Liu, Y ; Ge, T ; van Groenigen, KJ ; Yang, Y ; Wang, P ; Cheng, K ; Zhu, Z ; Wang, J ; Li, Y ; Guggenberger, G ; Sardans, J ; Penuelas, J ; Wu, J ; Kuzyakov, Y (Springer Science and Business Media LLC, 2021-12)
    Abstract Rice paddies account for ~9% or the world’s cropland area and are characterized by environmental conditions promoting soil organic carbon storage, methane emissions and to a lesser extent nitrous oxide emissions. Here, we synthesize data from 612 sites across 51 countries to estimate global carbon stocks in paddy soils and determine the main factors affecting paddy soil carbon storage. Paddy soils (0–100 cm) contain 18 Pg carbon worldwide. Paddy soil carbon stocks decrease with increasing mean annual temperature and soil pH, whereas mean annual precipitation and clay content had minor impacts. Meta-analysis shows that paddy soil carbon stocks can be increased through several management practices. However, greenhouse gas mitigation through paddy soil carbon storage is generally outweighed by increases in methane and nitrous oxide emissions. Our results emphasize the key role of paddies in the global carbon cycle, and the importance of paddy management in minimizing anthropogenic greenhouse gas emissions.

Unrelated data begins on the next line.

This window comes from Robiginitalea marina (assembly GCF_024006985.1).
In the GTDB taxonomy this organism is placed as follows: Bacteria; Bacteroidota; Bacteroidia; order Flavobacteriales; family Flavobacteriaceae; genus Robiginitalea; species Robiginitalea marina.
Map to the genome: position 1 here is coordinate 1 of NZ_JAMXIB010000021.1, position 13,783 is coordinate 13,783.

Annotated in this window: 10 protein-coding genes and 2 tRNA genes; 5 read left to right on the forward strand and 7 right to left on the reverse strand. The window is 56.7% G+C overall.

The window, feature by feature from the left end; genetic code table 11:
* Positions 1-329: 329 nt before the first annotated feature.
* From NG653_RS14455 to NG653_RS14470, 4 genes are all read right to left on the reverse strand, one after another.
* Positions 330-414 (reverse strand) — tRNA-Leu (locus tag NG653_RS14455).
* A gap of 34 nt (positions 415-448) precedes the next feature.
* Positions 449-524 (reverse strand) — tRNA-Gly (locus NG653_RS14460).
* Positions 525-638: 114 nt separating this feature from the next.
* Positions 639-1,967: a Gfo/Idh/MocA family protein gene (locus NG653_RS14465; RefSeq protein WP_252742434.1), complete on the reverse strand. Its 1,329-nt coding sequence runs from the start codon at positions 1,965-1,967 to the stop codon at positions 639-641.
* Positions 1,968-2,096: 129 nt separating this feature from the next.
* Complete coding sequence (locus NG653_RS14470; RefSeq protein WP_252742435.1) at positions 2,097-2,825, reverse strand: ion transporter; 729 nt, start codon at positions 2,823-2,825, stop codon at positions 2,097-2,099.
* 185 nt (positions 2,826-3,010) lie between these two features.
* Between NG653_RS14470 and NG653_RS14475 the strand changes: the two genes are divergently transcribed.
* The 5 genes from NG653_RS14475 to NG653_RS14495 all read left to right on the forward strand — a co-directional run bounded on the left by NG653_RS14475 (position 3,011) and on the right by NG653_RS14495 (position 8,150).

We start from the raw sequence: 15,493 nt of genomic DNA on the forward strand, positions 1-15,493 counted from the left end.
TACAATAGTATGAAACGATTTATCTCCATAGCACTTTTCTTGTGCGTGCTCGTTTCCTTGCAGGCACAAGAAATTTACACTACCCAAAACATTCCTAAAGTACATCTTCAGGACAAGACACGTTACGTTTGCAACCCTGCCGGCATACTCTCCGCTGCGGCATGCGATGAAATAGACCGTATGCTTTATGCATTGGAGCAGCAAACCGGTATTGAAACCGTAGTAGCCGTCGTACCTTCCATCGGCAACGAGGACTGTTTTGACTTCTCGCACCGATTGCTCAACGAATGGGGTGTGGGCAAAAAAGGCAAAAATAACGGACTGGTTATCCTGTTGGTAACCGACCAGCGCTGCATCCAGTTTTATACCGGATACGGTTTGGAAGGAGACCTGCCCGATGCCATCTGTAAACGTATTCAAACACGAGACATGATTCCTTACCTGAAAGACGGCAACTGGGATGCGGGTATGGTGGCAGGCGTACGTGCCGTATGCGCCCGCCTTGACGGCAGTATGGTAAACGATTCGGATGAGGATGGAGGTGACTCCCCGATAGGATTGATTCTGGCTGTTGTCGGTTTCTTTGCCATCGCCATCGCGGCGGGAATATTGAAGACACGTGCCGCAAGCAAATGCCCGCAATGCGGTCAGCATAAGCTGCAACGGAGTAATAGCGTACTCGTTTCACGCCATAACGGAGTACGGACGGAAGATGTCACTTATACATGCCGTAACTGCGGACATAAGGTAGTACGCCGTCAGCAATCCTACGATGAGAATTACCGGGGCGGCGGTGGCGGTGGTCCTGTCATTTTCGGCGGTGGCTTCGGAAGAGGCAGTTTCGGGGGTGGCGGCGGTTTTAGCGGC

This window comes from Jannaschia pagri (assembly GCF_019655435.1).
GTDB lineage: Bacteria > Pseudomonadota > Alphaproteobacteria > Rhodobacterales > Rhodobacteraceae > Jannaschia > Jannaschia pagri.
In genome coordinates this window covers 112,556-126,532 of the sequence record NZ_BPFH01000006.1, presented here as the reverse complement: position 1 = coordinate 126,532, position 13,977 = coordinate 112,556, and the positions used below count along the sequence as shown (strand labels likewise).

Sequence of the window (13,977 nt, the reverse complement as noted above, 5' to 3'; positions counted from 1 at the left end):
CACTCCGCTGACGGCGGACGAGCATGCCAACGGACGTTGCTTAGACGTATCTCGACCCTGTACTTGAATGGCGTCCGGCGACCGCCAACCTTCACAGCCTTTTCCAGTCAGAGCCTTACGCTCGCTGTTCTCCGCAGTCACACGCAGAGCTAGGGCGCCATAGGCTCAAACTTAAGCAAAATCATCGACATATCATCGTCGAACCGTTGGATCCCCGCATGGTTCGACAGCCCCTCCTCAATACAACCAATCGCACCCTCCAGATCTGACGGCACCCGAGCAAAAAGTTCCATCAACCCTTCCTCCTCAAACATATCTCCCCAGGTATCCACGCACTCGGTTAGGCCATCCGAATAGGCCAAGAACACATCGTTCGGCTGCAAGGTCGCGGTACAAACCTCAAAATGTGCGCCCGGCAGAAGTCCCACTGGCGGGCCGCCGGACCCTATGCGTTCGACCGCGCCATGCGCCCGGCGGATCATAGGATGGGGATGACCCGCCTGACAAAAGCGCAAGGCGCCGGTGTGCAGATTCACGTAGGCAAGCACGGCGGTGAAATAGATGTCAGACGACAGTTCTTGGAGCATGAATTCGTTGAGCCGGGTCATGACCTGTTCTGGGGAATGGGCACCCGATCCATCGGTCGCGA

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    An improved process-oriented hydro-biogeochemical model for simulating dynamic fluxes of methane and nitrous oxide in alpine ecosystems with seasonally frozen soils
    Zhang, W ; Yao, Z ; Li, S ; Zheng, X ; Zhang, H ; Ma, L ; Wang, K ; Wang, R ; Liu, C ; Han, S ; Deng, J ; Li, Y (Copernicus GmbH, 2021-07-14)